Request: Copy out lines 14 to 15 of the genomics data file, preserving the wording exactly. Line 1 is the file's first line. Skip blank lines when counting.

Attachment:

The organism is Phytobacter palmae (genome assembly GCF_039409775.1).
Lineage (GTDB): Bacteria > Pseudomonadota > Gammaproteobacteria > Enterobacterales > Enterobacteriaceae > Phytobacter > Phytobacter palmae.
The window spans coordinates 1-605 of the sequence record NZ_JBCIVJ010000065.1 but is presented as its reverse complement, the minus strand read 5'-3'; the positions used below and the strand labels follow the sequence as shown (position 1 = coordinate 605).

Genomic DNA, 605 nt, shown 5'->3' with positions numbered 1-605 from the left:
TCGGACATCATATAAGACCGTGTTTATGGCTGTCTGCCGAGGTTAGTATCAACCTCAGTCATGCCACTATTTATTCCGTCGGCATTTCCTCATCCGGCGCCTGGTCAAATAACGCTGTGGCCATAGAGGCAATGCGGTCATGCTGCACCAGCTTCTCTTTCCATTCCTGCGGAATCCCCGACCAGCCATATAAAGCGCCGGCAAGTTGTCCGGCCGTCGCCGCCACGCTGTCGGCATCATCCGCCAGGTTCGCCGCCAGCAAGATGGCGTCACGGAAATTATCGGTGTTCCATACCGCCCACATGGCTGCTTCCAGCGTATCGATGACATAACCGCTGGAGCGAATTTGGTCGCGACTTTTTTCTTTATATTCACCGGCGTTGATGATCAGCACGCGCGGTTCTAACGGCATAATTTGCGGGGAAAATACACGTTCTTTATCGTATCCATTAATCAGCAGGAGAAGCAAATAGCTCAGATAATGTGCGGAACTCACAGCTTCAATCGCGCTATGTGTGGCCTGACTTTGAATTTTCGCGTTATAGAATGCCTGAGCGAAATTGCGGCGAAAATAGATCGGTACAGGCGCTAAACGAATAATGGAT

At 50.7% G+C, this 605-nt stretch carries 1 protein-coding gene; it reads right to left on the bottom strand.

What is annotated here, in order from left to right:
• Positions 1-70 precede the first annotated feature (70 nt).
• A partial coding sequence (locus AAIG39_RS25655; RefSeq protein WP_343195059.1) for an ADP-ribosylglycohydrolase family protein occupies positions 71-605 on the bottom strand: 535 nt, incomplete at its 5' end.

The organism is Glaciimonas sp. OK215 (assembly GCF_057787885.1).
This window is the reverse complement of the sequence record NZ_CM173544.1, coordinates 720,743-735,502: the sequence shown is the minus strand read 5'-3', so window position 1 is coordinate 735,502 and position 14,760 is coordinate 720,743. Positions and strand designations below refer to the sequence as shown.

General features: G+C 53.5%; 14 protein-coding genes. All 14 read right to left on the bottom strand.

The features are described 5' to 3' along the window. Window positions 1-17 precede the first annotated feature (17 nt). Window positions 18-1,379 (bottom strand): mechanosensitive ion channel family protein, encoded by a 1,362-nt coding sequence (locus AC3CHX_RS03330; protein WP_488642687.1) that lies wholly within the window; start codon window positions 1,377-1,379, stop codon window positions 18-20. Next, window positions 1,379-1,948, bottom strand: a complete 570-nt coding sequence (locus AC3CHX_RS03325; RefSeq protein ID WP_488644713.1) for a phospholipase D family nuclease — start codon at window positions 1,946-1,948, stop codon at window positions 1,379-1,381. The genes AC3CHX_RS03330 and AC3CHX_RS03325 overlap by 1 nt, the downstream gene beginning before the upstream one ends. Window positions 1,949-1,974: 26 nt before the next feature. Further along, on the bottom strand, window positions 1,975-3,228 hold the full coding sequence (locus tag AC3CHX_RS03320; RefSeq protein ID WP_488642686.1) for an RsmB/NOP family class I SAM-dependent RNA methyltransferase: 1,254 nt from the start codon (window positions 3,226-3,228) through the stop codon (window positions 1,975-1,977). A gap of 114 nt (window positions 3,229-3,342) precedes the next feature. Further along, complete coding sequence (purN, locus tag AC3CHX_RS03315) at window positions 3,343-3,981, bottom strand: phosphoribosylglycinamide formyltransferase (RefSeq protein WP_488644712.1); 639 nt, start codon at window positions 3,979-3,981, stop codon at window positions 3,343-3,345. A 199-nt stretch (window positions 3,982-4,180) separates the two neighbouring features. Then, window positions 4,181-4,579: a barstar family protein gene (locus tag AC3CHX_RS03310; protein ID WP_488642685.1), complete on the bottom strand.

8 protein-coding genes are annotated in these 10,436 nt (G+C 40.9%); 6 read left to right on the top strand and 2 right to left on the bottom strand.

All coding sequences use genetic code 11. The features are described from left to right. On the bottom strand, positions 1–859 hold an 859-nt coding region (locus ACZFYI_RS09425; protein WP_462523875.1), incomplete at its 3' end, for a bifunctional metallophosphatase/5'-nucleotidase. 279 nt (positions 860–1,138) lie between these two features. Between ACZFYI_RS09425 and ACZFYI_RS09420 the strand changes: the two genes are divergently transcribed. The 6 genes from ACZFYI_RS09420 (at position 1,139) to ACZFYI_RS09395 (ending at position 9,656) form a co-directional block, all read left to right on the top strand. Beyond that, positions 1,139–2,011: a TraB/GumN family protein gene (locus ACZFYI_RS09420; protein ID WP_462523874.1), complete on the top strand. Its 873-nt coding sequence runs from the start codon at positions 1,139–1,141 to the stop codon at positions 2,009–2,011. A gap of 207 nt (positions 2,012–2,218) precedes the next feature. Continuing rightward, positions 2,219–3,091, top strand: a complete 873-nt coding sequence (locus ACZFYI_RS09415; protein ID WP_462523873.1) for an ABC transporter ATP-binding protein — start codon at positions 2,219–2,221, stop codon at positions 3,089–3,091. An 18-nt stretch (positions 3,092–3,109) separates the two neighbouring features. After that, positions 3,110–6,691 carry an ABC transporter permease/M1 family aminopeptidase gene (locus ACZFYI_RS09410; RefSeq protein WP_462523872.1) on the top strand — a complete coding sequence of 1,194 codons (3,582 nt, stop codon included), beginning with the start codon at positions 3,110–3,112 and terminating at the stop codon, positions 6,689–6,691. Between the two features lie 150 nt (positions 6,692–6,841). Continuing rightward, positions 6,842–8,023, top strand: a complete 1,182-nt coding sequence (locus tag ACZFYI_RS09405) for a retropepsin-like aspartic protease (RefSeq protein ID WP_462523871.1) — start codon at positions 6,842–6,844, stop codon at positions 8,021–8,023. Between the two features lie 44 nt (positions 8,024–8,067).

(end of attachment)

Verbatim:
8 protein-coding genes are annotated in these 10,436 nt (G+C 40.9%); 6 read left to right on the top strand and 2 right to left on the bottom strand.

All coding sequences use genetic code 11. The features are described from left to right. On the bottom strand, positions 1–859 hold an 859-nt coding region (locus ACZFYI_RS09425; protein WP_462523875.1), incomplete at its 3' end, for a bifunctional metallophosphatase/5'-nucleotidase. 279 nt (positions 860–1,138) lie between these two features. Between ACZFYI_RS09425 and ACZFYI_RS09420 the strand changes: the two genes are divergently transcribed. The 6 genes from ACZFYI_RS09420 (at position 1,139) to ACZFYI_RS09395 (ending at position 9,656) form a co-directional block, all read left to right on the top strand. Beyond that, positions 1,139–2,011: a TraB/GumN family protein gene (locus ACZFYI_RS09420; protein ID WP_462523874.1), complete on the top strand. Its 873-nt coding sequence runs from the start codon at positions 1,139–1,141 to the stop codon at positions 2,009–2,011. A gap of 207 nt (positions 2,012–2,218) precedes the next feature. Continuing rightward, positions 2,219–3,091, top strand: a complete 873-nt coding sequence (locus ACZFYI_RS09415; protein ID WP_462523873.1) for an ABC transporter ATP-binding protein — start codon at positions 2,219–2,221, stop codon at positions 3,089–3,091. An 18-nt stretch (positions 3,092–3,109) separates the two neighbouring features. After that, positions 3,110–6,691 carry an ABC transporter permease/M1 family aminopeptidase gene (locus ACZFYI_RS09410; RefSeq protein WP_462523872.1) on the top strand — a complete coding sequence of 1,194 codons (3,582 nt, stop codon included), beginning with the start codon at positions 3,110–3,112 and terminating at the stop codon, positions 6,689–6,691. Between the two features lie 150 nt (positions 6,692–6,841). Continuing rightward, positions 6,842–8,023, top strand: a complete 1,182-nt coding sequence (locus tag ACZFYI_RS09405) for a retropepsin-like aspartic protease (RefSeq protein ID WP_462523871.1) — start codon at positions 6,842–6,844, stop codon at positions 8,021–8,023. Between the two features lie 44 nt (positions 8,024–8,067).